“Skimpy” School Uniforms Now Banned in Thailand

 

Viewers of Thai dramas may notice how female students sometimes wear short skirts and tight shirts as school uniforms. According to the Thai Education Ministry, the images portrayed in Thai dramas aren’t far off from how female Thai students allegedly stylize their school uniforms, but the ability to express oneself using short skirts and tight shirts has now been banned in Thailand.

On August 31, 2019, the Thai Education Minister, Nataphol Teepsuwan, announced regulation changes that govern student behavior. These changes mean stricter uniform policies that aim to suppress “sexually suggestive clothing and behavior” and “inter-school violence and rivalries.”

According to the Thai Examiner, gang violence has increased in Thai schools, especially in Bangkok where “a number of students have been killed this year in long-standing feuds between educational establishments.” Some of the feuds include the murder of a 16-year-old student from Samut Prakan and a stabbing of another student by a student from a rival school while both were on a city bus.

In the first school regulation update since 2005, the Thai education ministry calls for students to have a more orderly appearance, but what constitutes “orderly” has yet to be explained beyond attempting to eliminate mini-skirts and “suggestive” appearances and sexually suggestive behavior. Additionally, the new regulations also suggest that students cannot be within a certain distance of other school precincts in order to avoid issues between rival campuses.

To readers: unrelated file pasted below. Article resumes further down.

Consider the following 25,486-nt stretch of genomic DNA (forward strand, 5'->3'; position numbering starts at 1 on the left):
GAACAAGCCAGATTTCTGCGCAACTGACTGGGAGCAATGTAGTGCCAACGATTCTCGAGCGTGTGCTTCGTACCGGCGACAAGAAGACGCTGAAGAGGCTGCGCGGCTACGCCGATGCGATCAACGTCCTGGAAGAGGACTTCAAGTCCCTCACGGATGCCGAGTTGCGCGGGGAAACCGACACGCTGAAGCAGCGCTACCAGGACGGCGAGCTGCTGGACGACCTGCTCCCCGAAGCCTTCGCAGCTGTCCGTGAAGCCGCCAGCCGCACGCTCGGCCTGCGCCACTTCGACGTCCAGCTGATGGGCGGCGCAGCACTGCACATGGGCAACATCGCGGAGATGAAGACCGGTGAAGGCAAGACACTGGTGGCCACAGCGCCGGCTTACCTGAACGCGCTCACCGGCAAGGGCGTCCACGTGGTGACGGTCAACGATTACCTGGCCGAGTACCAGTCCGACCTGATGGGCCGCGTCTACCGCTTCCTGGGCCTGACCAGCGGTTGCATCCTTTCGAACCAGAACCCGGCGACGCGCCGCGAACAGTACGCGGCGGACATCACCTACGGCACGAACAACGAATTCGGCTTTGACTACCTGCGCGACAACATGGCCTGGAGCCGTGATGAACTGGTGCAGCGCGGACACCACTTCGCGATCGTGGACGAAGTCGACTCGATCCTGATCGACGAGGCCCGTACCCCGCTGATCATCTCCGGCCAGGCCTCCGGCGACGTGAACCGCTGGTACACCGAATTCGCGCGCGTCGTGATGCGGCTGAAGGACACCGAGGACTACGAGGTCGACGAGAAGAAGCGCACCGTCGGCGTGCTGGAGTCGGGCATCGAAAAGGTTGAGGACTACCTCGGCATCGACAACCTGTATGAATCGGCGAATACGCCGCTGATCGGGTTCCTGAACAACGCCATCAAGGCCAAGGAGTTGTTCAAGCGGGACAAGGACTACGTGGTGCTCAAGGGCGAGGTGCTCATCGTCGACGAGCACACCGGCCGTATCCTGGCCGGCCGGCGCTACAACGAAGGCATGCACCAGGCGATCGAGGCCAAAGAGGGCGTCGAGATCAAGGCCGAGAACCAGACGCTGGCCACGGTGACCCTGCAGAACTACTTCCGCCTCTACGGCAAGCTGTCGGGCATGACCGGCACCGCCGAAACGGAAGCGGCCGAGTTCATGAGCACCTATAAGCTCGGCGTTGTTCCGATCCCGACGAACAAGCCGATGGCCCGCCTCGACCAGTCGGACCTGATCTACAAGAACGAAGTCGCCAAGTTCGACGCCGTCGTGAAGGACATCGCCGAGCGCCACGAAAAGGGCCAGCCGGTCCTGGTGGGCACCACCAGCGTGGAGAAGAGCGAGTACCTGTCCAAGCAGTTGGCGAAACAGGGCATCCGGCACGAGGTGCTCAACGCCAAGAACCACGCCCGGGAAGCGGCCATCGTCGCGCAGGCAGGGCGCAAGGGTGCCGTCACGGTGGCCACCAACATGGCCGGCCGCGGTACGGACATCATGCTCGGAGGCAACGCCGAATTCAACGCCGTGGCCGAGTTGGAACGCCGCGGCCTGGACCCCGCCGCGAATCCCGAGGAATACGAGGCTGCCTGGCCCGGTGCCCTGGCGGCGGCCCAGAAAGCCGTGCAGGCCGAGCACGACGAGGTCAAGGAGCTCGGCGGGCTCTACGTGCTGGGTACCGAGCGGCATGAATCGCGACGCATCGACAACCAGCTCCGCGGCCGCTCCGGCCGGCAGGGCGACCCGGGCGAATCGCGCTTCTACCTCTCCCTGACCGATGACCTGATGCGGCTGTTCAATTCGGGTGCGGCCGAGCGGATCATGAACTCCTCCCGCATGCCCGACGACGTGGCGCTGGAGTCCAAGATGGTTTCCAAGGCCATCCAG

Violators of the new regulations face a 30,000 baht fine and possible jail time.

However, some argue that Thai schools already have strict uniform policies and that students already follow dress codes that are in-place. School officials also ensure students follow uniform protocol or else they risk punishment. Between 2018 and early 2019, four Thai students had their hair chopped in public after defying school appearance policies. Many consider these actions to be a human rights violation.

Some argue that Thailand’s new uniform rules target females and are an act of oppression based on archaic thoughts suggesting that how females dress lead to sexual assault and violence.

What do you think of the dress code rules?

 

—-Olivia Murray

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